Greater unification of Gulf states in focus

Updated 31 August 2012

Greater unification of Gulf states in focus

Foreign Ministers of the six-nation Gulf Cooperation Council (GCC) will hold an important meeting on Sunday to discuss greater unification of the Gulf States and to review all aspects of a plan to transform the GCC into a strong unified “Gulf Union.” This 124th ministerial meeting, to be held in Jeddah after the Non-Aligned Movement (NAM) summit, will also examine key regional issues.
Abdulatif Al-Zayani, GCC secretary general said: “The initiative to move from a GCC bloc to a Gulf Union will be discussed in detail by GCC foreign ministers.”
Gulf States are already tied through unified policies, militarily, politically and economically under the mandate of the GCC Charter.
Al-Zayani said, “Unification is meant to empower GCC bloc countries and empower members to come to the aid of one another in times of threat,” he said.
A GCC commission in December last year to discuss the initiative completed its review and submitted comments and recommendations to GCC foreign ministers recently.
Al-Zayani said foreign ministers would discuss other regional and international concerns. The agenda will include discussion on the situation in Yemen, Syria and Iran and a review of reports filed by ministerial committees for GCC joint action.
“There is an urgent need to boost cooperation between member states in areas of politics, defense and economy, for the sake of prosperity and for collective security,” he said.


Turkey to arrest 82 including mayor over pro-Kurdish protests

Updated 25 September 2020

Turkey to arrest 82 including mayor over pro-Kurdish protests

ANKARA: Turkish authorities on Friday issued arrest warrants for 82 people, including a mayor, over pro-Kurdish protests six years ago, officials and local media said.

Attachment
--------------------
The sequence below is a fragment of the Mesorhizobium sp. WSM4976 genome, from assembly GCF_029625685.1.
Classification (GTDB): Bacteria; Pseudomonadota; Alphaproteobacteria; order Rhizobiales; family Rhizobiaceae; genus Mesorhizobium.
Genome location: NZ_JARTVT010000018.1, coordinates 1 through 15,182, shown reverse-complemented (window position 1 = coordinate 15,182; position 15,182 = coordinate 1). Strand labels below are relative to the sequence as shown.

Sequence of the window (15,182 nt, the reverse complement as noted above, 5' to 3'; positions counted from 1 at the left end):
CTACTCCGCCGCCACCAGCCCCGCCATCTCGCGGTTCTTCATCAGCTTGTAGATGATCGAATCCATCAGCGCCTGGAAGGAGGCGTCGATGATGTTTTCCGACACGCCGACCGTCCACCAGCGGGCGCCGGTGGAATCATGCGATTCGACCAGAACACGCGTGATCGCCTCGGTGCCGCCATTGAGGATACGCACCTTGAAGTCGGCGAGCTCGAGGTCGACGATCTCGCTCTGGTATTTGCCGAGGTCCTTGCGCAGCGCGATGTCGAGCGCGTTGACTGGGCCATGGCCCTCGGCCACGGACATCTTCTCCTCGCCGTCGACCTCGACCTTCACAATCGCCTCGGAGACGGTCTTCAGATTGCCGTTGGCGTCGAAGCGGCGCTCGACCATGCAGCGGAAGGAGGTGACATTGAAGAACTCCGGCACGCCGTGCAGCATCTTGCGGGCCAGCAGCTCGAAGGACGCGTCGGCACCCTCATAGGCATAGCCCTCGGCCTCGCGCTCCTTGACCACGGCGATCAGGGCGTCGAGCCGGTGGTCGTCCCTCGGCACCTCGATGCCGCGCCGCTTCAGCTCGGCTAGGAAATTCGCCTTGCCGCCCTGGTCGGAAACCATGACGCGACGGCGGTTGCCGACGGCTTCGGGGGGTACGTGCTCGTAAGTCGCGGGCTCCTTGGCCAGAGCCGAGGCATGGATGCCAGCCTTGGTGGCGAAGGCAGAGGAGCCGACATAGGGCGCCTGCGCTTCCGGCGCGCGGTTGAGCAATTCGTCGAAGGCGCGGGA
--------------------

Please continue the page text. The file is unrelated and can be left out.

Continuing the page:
The warrants relate to October 2014 protests in Turkey sparked by the seizure by Islamic State (IS) jihadists of the mainly Kurdish Syrian town of Kobane.
Police were on the hunt for the 82 suspects in the Turkish capital and six other provinces, the Ankara chief public prosecutor's office said in a statement.
The prosecutor's office did not specify what offences the 82 are alleged to have committed.
But it said crimes committed during the protests included murder, attempted murder, theft, damaging property, looting, burning the Turkish flag and injuring 326 security officials and 435 citizens.
There was also a warrant for the mayor of the eastern city of Kars, Ayhan Bilgen, Hurriyet daily reported.
Bilgen won the city in 2019 local elections representing the pro-Kurdish Peoples' Democratic Party (HDP), which is Turkey's second-largest opposition group in the parliament.
Of a total of 65 HDP mayors returned in those elections, 47 have now been replaced by unelected officials, with some detained on terror charges, the party said last month.
The Turkish government accuses the HDP of being a political front for the outlawed Kurdistan Workers' Party -- which has waged an insurgency against the state since 1984 -- but the party denies this.
Former HDP co-leaders, Figen Yuksekdag and Selahattin Demirtas, were named in the investigation but both have been in jail since 2016 pending multiple trials.
The government accused the HDP of urging people to take part in the protests across Turkey that left 37 dead.
But the HDP blames Turkish police for the violence.